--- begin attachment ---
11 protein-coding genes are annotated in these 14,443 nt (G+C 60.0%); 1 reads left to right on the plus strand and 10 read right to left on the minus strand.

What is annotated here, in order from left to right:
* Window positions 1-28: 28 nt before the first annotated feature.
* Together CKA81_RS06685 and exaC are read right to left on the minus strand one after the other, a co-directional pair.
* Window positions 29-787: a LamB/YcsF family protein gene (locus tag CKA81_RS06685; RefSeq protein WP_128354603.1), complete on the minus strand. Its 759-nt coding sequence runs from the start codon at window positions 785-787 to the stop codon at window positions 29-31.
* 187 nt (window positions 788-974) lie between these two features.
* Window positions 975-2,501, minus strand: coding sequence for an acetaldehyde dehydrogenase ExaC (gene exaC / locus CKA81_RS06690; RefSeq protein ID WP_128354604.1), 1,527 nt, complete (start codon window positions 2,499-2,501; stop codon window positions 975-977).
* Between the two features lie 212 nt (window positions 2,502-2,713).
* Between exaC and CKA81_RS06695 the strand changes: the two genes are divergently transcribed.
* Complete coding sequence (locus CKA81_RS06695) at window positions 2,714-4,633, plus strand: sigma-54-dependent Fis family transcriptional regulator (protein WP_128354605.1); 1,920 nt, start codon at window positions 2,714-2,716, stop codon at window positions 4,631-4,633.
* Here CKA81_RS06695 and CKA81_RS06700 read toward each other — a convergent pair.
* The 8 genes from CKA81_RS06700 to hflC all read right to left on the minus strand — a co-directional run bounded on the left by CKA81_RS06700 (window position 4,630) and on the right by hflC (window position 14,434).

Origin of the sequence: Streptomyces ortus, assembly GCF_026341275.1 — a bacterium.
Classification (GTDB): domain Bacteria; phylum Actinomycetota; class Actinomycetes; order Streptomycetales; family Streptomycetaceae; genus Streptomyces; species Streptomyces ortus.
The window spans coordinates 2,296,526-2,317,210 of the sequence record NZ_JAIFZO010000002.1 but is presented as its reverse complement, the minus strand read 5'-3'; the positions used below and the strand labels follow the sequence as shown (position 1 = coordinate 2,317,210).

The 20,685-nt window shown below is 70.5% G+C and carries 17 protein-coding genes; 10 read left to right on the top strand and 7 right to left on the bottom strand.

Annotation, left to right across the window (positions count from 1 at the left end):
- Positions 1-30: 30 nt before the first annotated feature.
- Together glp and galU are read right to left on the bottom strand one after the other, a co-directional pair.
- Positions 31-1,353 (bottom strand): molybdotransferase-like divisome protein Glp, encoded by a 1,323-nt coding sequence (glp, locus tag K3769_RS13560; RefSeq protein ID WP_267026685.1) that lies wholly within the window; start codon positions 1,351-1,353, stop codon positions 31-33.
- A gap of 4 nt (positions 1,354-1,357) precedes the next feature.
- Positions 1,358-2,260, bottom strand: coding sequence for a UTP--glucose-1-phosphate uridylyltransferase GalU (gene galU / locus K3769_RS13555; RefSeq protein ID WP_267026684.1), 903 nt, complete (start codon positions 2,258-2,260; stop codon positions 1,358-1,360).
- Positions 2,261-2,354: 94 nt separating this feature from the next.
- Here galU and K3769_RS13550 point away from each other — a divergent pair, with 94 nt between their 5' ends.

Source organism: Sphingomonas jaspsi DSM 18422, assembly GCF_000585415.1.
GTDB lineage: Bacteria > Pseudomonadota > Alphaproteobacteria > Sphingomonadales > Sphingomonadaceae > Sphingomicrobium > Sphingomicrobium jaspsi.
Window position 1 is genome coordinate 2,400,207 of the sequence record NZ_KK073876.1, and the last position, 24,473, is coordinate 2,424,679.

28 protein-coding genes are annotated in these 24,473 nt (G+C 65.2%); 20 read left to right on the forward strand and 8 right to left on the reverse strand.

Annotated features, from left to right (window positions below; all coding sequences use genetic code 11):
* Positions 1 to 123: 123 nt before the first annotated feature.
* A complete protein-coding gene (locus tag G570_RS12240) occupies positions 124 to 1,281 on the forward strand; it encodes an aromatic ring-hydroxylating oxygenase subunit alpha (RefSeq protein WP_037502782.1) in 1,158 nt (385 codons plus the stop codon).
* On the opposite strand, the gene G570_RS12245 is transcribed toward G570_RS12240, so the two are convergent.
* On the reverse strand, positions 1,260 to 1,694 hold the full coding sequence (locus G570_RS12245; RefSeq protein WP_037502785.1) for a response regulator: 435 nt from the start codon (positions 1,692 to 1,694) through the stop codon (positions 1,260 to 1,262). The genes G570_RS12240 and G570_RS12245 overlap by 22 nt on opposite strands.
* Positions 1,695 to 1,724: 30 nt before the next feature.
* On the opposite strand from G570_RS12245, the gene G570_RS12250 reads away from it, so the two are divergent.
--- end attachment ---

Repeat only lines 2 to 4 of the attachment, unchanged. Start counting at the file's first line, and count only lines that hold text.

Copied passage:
What is annotated here, in order from left to right:
* Window positions 1-28: 28 nt before the first annotated feature.
* Together CKA81_RS06685 and exaC are read right to left on the minus strand one after the other, a co-directional pair.